Look well to the growing edge. All around us worlds are dying and new worlds are being born; all around us life is dying and life is being born. The fruit ripens on the tree, the roots are silently at work in the darkness of the earth against a time when there shall be new leaves, fresh blossoms, green fruit.
Such is the growing edge. It is the extra breath from the exhausted lung, the one more thing to try when all else has failed, the upward reach of life when weariness closes in upon all endeavor. This is the basis of hope in moments of despair, the incentive to carry on when times are out of joint and men and women have lost their reason, the source of confidence when worlds crash and dreams whiten into ash. Such is the growing edge incarnate. Look well to the growing edge.
Finally, I’ve found a heart broken open is the doorway to new worlds and new possibilities. So very often in times of ministry or tragedy the way past an impasse or thorny issues was always difficult because I reached the limits of my creativity, then pressed on. In other words, I could imagine a world beyond what I was experiencing.
However, a heart broken open, that is, one that nurtures a practice caring for others beyond myself, even when I didn’t feel caring or loving, opens for me the door of what Samuel Coleridge called “primary” and “secondary imagination.” A brief example is helpful in explaining Coleridge’s distinction.
Years ago, AT&T had a great video ad in which a 5-year-old-child’s drawings were taking over a city. The background music was from the Gene Wilder version of Willy Wonka and the Chocolate Factory—the classic song, “Pure Imagination.” The ad ends with a question that epitomizes what Coleridge defined as primary imagination: “Remember when you were five and anything was possible?”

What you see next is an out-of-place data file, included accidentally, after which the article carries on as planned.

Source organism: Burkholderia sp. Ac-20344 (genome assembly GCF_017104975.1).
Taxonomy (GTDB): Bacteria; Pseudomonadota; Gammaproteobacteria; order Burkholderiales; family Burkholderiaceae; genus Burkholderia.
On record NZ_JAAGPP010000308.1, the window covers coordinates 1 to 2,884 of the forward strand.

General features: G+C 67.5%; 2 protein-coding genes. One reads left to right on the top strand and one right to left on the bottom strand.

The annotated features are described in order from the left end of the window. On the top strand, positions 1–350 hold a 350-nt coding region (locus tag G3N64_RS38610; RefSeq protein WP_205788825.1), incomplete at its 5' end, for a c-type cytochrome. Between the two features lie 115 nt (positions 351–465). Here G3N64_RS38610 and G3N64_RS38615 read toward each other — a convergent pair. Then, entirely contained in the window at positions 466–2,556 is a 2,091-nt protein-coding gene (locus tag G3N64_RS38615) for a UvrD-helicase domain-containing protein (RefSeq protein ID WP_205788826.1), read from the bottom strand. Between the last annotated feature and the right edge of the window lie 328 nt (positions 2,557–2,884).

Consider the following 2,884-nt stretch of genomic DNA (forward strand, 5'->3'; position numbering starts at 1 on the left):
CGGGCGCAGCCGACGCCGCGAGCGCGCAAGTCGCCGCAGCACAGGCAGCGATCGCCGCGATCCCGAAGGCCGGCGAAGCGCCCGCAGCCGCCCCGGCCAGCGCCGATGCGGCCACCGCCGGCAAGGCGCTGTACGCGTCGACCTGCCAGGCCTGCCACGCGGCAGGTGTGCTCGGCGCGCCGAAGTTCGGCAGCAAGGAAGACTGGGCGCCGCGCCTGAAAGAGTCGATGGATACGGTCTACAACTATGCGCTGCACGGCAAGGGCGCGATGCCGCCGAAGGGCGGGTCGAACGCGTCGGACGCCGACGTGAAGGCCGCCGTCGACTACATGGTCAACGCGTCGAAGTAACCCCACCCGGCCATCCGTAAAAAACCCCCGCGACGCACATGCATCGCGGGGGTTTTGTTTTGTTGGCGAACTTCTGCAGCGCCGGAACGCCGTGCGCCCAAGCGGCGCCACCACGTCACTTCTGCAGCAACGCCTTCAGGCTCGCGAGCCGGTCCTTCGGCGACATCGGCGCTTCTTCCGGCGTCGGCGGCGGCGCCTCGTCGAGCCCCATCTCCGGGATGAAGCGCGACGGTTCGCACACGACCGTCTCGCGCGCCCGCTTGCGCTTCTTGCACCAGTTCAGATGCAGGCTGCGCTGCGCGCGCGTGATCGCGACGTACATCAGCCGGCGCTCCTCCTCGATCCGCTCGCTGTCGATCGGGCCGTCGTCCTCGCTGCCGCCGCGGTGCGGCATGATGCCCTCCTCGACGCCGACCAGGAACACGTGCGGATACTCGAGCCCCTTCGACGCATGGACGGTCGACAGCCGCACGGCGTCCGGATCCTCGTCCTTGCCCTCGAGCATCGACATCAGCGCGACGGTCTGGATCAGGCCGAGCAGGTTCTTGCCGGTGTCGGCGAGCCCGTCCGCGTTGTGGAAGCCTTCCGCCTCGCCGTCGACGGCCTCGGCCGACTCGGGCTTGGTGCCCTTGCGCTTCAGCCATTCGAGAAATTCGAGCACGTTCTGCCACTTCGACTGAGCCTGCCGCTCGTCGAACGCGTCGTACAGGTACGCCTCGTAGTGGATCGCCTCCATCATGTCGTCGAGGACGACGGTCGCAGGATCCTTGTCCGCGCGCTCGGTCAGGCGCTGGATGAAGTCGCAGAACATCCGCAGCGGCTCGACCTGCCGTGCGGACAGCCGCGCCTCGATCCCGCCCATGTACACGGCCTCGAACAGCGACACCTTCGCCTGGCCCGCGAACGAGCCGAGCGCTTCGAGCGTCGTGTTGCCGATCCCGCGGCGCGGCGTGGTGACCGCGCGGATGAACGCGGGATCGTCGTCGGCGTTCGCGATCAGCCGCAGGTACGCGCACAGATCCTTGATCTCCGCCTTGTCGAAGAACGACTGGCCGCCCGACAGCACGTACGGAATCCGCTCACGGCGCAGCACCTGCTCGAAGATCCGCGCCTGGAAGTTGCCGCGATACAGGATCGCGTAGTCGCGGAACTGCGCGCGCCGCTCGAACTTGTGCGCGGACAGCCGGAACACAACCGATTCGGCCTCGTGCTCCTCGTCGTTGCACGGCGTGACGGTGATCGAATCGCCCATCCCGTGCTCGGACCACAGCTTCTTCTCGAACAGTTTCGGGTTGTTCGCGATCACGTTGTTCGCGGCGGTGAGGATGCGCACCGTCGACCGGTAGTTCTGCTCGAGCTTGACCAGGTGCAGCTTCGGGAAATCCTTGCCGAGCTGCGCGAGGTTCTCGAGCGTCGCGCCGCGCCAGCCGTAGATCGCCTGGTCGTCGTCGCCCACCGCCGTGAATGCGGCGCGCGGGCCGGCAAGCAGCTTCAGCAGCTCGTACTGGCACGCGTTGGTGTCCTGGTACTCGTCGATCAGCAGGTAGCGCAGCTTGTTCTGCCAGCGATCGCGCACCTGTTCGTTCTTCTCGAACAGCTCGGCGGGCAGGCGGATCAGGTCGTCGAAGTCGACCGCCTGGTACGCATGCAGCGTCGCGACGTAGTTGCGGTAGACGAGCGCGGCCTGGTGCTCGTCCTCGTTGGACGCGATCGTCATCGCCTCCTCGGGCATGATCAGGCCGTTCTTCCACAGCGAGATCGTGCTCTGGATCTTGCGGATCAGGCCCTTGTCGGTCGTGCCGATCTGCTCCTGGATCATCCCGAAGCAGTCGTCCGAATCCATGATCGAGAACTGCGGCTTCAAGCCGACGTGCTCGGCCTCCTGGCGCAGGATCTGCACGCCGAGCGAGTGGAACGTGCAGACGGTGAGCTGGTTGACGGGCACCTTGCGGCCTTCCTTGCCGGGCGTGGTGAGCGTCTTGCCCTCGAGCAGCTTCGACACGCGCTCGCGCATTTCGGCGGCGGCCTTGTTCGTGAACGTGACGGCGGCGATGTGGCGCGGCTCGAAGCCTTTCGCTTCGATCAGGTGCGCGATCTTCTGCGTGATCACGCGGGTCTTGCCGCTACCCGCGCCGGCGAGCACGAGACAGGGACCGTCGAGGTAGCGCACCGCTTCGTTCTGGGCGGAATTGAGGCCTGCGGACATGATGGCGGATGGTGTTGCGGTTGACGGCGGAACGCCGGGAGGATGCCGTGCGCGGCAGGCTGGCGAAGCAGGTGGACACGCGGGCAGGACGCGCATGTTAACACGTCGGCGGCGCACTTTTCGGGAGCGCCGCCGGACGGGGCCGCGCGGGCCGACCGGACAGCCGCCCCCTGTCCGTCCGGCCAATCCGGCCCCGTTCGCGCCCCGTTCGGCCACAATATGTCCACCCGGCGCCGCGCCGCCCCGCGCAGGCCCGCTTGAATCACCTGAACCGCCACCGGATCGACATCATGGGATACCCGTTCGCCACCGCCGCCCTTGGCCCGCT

That part of the mind is needed now more than ever for ministry in a church rent with often difficult changes. It is an unconscious expression of creativity that allows us to give order to chaos, to make sense of confusion, to create meaning out of tragedy. It draws from moments of unbridled joy, certainly, but also from hearts broken open.
Secondary imagination bridges the world of imagination with the material world. This happens consciously through allowing the heat of love and the embrace of fear to move us to create something new. While pain and suffering are a part of the journey, transformation is the end and the reward. This is much more than a concept but, arguably, an action of the divine working in us, allowing us to dissolve old practices, outmoded worldviews, dysfunctional ways of organizing our lives together.
The philosopher Hannah Arendt is onto this when she insists, “But there remains also the truth that every end in history necessarily contains a new beginning. This beginning is the promise, the only message which the end can never produce. …This beginning is guaranteed by each new birth. It is indeed every [human].”
I began this essay at an end—a tragic, painful end. And, many of us see ourselves in a church that is lurching to its own ending, perhaps largely by our own hands. This is a painful, wrenching thing to experience, to put into words, even. But, if my own quarter century of ministry has taught me anything, it’s that such difficulties are the gateway to new life, personally, in our ministries, and in the church itself. The heart broken open, it turns out, is a heart with nothing left to lose, a heart willing, to risk, grow, suffer, and transform for the sake of love.
If you or someone you know are having thoughts of suicide, please call the National Suicide Prevention Lifeline: 1-800-273-TALK. For crisis support in Spanish, call 1-888-628-9454. Additional resources are available at https://www.speakingofsuicide.com/resources.